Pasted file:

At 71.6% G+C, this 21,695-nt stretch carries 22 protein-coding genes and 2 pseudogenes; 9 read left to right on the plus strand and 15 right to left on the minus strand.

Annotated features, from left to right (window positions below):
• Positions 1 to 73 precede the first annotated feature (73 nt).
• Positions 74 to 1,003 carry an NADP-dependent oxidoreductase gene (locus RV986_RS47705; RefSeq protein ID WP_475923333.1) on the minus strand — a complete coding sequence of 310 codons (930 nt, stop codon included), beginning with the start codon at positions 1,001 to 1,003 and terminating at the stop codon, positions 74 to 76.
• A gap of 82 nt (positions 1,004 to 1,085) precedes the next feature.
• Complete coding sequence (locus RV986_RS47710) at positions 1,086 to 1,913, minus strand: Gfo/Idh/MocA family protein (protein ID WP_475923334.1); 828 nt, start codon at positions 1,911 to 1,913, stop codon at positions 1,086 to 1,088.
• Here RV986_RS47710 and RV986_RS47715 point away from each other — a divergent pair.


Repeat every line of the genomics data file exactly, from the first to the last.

At 71.6% G+C, this 21,695-nt stretch carries 22 protein-coding genes and 2 pseudogenes; 9 read left to right on the plus strand and 15 right to left on the minus strand.

Annotated features, from left to right (window positions below):
• Positions 1 to 73 precede the first annotated feature (73 nt).
• Positions 74 to 1,003 carry an NADP-dependent oxidoreductase gene (locus RV986_RS47705; RefSeq protein ID WP_475923333.1) on the minus strand — a complete coding sequence of 310 codons (930 nt, stop codon included), beginning with the start codon at positions 1,001 to 1,003 and terminating at the stop codon, positions 74 to 76.
• A gap of 82 nt (positions 1,004 to 1,085) precedes the next feature.
• Complete coding sequence (locus RV986_RS47710) at positions 1,086 to 1,913, minus strand: Gfo/Idh/MocA family protein (protein ID WP_475923334.1); 828 nt, start codon at positions 1,911 to 1,913, stop codon at positions 1,086 to 1,088.
• Here RV986_RS47710 and RV986_RS47715 point away from each other — a divergent pair.